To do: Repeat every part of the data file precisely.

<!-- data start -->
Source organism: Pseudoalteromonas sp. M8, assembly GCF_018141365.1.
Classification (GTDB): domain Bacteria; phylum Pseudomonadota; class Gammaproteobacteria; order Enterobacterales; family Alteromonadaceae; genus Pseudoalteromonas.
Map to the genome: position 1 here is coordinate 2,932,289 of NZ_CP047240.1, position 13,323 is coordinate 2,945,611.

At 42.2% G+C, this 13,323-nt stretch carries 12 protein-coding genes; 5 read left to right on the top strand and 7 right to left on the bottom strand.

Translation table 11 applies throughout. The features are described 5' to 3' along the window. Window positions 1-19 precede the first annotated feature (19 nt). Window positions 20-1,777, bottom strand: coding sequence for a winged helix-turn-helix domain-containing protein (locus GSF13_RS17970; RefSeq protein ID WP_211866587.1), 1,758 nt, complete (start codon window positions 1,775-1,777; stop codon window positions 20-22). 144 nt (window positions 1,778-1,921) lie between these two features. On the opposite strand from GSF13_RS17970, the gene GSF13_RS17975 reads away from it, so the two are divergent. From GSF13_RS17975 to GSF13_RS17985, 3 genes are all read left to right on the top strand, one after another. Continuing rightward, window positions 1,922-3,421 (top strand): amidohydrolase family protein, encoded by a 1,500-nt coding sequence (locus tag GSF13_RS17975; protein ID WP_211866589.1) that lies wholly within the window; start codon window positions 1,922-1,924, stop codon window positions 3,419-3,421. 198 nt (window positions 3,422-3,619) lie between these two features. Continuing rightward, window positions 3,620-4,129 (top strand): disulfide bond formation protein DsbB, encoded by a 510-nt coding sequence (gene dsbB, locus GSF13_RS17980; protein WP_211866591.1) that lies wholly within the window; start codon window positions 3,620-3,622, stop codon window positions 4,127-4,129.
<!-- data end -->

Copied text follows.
Source organism: Pseudoalteromonas sp. M8, assembly GCF_018141365.1.
Classification (GTDB): domain Bacteria; phylum Pseudomonadota; class Gammaproteobacteria; order Enterobacterales; family Alteromonadaceae; genus Pseudoalteromonas.
Map to the genome: position 1 here is coordinate 2,932,289 of NZ_CP047240.1, position 13,323 is coordinate 2,945,611.

At 42.2% G+C, this 13,323-nt stretch carries 12 protein-coding genes; 5 read left to right on the top strand and 7 right to left on the bottom strand.

Translation table 11 applies throughout. The features are described 5' to 3' along the window. Window positions 1-19 precede the first annotated feature (19 nt). Window positions 20-1,777, bottom strand: coding sequence for a winged helix-turn-helix domain-containing protein (locus GSF13_RS17970; RefSeq protein ID WP_211866587.1), 1,758 nt, complete (start codon window positions 1,775-1,777; stop codon window positions 20-22). 144 nt (window positions 1,778-1,921) lie between these two features. On the opposite strand from GSF13_RS17970, the gene GSF13_RS17975 reads away from it, so the two are divergent. From GSF13_RS17975 to GSF13_RS17985, 3 genes are all read left to right on the top strand, one after another. Continuing rightward, window positions 1,922-3,421 (top strand): amidohydrolase family protein, encoded by a 1,500-nt coding sequence (locus tag GSF13_RS17975; protein ID WP_211866589.1) that lies wholly within the window; start codon window positions 1,922-1,924, stop codon window positions 3,419-3,421. 198 nt (window positions 3,422-3,619) lie between these two features. Continuing rightward, window positions 3,620-4,129 (top strand): disulfide bond formation protein DsbB, encoded by a 510-nt coding sequence (gene dsbB, locus GSF13_RS17980; protein WP_211866591.1) that lies wholly within the window; start codon window positions 3,620-3,622, stop codon window positions 4,127-4,129.